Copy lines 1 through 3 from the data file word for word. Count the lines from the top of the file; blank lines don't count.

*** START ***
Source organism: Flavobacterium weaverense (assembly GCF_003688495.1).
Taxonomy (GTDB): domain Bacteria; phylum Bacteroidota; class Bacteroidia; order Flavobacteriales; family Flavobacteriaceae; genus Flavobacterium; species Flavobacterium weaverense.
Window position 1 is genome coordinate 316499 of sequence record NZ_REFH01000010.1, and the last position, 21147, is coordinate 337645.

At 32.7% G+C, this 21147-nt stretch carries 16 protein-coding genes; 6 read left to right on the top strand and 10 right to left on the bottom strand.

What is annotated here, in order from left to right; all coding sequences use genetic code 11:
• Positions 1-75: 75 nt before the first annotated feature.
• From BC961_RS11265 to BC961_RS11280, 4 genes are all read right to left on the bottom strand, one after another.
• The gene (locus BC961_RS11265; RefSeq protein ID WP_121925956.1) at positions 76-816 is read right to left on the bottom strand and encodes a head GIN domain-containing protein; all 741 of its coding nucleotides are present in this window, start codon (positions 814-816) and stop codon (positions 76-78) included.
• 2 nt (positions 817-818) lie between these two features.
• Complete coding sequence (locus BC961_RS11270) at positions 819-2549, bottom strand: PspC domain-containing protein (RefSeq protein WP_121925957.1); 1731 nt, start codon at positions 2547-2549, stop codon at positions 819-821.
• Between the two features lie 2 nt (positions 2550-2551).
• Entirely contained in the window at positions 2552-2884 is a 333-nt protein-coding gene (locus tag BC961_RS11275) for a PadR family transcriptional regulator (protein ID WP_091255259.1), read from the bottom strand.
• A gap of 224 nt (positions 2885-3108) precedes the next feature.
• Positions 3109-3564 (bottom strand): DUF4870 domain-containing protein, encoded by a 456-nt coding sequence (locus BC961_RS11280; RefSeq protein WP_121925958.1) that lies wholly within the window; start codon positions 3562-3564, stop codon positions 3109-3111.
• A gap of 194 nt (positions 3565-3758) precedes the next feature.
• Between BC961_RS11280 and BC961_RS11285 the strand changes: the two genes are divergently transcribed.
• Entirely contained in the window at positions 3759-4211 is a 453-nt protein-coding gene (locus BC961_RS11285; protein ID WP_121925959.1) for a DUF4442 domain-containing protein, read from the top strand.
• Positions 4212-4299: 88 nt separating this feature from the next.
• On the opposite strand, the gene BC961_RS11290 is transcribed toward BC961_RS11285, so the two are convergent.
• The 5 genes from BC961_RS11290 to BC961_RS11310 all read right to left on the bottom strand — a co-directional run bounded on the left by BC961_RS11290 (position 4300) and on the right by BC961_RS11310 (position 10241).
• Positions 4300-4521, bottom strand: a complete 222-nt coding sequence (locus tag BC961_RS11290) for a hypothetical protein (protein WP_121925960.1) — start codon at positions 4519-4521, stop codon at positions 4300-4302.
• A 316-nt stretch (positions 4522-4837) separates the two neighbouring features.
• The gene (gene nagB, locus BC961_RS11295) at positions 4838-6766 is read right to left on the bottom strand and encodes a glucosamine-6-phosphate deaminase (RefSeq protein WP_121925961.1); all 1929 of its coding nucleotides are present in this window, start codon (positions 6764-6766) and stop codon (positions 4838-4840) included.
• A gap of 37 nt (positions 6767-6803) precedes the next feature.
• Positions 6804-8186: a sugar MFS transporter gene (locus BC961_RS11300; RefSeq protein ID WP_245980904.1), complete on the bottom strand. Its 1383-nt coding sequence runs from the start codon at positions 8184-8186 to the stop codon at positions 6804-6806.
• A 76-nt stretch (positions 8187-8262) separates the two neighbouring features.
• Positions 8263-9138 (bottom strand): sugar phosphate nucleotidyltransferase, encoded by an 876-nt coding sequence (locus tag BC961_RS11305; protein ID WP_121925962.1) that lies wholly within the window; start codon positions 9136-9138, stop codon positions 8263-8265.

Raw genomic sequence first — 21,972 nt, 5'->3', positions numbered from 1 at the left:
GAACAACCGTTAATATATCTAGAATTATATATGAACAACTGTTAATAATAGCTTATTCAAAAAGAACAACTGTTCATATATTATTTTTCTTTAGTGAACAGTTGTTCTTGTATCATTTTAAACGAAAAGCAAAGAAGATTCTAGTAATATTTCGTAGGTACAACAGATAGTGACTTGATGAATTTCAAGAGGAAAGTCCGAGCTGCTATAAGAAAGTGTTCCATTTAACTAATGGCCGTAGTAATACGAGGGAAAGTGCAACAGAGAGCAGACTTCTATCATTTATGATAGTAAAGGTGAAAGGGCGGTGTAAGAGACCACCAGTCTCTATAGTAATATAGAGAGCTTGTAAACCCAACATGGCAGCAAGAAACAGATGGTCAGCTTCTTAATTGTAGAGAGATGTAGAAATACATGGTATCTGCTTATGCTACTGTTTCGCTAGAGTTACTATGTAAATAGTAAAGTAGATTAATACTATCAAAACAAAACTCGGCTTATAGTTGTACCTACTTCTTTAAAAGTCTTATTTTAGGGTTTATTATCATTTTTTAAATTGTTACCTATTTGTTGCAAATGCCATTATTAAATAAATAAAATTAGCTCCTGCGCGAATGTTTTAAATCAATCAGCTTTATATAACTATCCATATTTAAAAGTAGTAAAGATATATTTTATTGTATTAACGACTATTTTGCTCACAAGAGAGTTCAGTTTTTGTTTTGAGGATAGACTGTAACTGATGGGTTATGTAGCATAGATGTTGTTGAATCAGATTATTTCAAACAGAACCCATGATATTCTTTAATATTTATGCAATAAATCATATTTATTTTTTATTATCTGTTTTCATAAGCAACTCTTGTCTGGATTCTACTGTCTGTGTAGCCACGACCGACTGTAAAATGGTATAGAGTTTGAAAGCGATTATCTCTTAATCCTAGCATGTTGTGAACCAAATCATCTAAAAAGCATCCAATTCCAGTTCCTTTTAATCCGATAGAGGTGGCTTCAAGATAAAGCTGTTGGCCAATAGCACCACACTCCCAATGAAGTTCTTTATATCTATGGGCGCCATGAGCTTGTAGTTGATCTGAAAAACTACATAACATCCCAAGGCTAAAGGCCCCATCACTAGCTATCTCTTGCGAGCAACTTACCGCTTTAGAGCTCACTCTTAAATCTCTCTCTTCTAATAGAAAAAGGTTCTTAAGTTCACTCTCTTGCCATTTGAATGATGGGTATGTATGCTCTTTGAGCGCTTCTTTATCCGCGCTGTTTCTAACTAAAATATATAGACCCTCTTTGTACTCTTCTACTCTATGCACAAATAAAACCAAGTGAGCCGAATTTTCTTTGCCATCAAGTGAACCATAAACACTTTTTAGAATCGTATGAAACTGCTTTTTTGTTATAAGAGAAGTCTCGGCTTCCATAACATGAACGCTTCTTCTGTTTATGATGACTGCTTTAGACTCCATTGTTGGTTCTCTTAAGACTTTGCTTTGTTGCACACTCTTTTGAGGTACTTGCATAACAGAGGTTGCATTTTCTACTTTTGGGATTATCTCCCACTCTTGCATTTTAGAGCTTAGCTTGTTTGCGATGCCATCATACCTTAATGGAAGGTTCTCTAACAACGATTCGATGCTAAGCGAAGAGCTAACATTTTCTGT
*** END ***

Source organism: Flavobacterium weaverense (assembly GCF_003688495.1).
Taxonomy (GTDB): domain Bacteria; phylum Bacteroidota; class Bacteroidia; order Flavobacteriales; family Flavobacteriaceae; genus Flavobacterium; species Flavobacterium weaverense.
Window position 1 is genome coordinate 316499 of sequence record NZ_REFH01000010.1, and the last position, 21147, is coordinate 337645.